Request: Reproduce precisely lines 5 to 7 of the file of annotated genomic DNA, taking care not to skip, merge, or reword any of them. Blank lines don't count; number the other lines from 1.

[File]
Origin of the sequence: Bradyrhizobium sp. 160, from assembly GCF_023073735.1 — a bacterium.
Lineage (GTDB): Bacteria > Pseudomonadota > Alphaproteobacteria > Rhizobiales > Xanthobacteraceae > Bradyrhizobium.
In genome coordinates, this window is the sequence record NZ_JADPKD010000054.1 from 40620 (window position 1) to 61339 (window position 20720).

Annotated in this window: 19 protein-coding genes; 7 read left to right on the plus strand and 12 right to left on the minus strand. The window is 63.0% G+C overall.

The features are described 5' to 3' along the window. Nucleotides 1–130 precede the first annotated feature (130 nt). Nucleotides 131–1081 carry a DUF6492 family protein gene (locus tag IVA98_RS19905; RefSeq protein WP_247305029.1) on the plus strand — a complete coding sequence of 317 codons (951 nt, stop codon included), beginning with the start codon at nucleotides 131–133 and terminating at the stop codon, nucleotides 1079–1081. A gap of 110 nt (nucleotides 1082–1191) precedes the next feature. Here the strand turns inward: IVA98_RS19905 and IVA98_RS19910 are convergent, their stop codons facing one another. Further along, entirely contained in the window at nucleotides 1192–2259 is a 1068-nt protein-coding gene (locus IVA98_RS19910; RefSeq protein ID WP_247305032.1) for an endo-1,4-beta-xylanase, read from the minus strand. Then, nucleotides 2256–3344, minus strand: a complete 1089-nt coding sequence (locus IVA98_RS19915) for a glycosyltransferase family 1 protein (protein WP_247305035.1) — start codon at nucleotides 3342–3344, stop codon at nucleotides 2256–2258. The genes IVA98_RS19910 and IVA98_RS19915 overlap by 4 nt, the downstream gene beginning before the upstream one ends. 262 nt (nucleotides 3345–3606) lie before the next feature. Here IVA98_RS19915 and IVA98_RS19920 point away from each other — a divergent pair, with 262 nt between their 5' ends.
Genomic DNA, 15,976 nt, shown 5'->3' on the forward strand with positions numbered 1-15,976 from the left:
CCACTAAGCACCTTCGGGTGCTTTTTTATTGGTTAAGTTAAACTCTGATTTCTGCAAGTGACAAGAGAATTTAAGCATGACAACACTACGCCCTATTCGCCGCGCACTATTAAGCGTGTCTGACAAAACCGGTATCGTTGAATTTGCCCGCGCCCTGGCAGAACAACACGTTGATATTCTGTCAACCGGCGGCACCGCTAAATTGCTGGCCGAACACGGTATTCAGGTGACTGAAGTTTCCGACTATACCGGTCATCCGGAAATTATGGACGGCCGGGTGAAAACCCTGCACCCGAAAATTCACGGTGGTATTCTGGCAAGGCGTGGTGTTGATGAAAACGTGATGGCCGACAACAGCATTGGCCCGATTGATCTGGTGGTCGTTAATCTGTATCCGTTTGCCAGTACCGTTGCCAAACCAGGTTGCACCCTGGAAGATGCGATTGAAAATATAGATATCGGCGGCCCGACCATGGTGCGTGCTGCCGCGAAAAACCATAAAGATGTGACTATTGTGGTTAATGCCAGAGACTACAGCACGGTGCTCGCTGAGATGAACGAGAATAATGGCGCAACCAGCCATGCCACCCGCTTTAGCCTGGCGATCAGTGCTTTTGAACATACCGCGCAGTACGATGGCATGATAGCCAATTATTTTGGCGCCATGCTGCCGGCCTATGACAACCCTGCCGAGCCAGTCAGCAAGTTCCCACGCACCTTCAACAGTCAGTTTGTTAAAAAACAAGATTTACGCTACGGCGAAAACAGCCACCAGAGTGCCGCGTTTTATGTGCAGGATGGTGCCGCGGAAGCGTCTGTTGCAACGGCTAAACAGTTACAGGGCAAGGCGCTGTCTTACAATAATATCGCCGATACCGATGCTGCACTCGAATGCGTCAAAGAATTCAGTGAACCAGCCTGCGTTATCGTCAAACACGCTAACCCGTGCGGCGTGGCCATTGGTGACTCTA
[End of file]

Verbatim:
The features are described 5' to 3' along the window. Nucleotides 1–130 precede the first annotated feature (130 nt). Nucleotides 131–1081 carry a DUF6492 family protein gene (locus tag IVA98_RS19905; RefSeq protein WP_247305029.1) on the plus strand — a complete coding sequence of 317 codons (951 nt, stop codon included), beginning with the start codon at nucleotides 131–133 and terminating at the stop codon, nucleotides 1079–1081. A gap of 110 nt (nucleotides 1082–1191) precedes the next feature. Here the strand turns inward: IVA98_RS19905 and IVA98_RS19910 are convergent, their stop codons facing one another. Further along, entirely contained in the window at nucleotides 1192–2259 is a 1068-nt protein-coding gene (locus IVA98_RS19910; RefSeq protein ID WP_247305032.1) for an endo-1,4-beta-xylanase, read from the minus strand. Then, nucleotides 2256–3344, minus strand: a complete 1089-nt coding sequence (locus IVA98_RS19915) for a glycosyltransferase family 1 protein (protein WP_247305035.1) — start codon at nucleotides 3342–3344, stop codon at nucleotides 2256–2258. The genes IVA98_RS19910 and IVA98_RS19915 overlap by 4 nt, the downstream gene beginning before the upstream one ends. 262 nt (nucleotides 3345–3606) lie before the next feature. Here IVA98_RS19915 and IVA98_RS19920 point away from each other — a divergent pair, with 262 nt between their 5' ends.
Genomic DNA, 15,976 nt, shown 5'->3' on the forward strand with positions numbered 1-15,976 from the left:
CCACTAAGCACCTTCGGGTGCTTTTTTATTGGTTAAGTTAAACTCTGATTTCTGCAAGTGACAAGAGAATTTAAGCATGACAACACTACGCCCTATTCGCCGCGCACTATTAAGCGTGTCTGACAAAACCGGTATCGTTGAATTTGCCCGCGCCCTGGCAGAACAACACGTTGATATTCTGTCAACCGGCGGCACCGCTAAATTGCTGGCCGAACACGGTATTCAGGTGACTGAAGTTTCCGACTATACCGGTCATCCGGAAATTATGGACGGCCGGGTGAAAACCCTGCACCCGAAAATTCACGGTGGTATTCTGGCAAGGCGTGGTGTTGATGAAAACGTGATGGCCGACAACAGCATTGGCCCGATTGATCTGGTGGTCGTTAATCTGTATCCGTTTGCCAGTACCGTTGCCAAACCAGGTTGCACCCTGGAAGATGCGATTGAAAATATAGATATCGGCGGCCCGACCATGGTGCGTGCTGCCGCGAAAAACCATAAAGATGTGACTATTGTGGTTAATGCCAGAGACTACAGCACGGTGCTCGCTGAGATGAACGAGAATAATGGCGCAACCAGCCATGCCACCCGCTTTAGCCTGGCGATCAGTGCTTTTGAACATACCGCGCAGTACGATGGCATGATAGCCAATTATTTTGGCGCCATGCTGCCGGCCTATGACAACCCTGCCGAGCCAGTCAGCAAGTTCCCACGCACCTTCAACAGTCAGTTTGTTAAAAAACAAGATTTACGCTACGGCGAAAACAGCCACCAGAGTGCCGCGTTTTATGTGCAGGATGGTGCCGCGGAAGCGTCTGTTGCAACGGCTAAACAGTTACAGGGCAAGGCGCTGTCTTACAATAATATCGCCGATACCGATGCTGCACTCGAATGCGTCAAAGAATTCAGTGAACCAGCCTGCGTTATCGTCAAACACGCTAACCCGTGCGGCGTGGCCATTGGTGACTCTA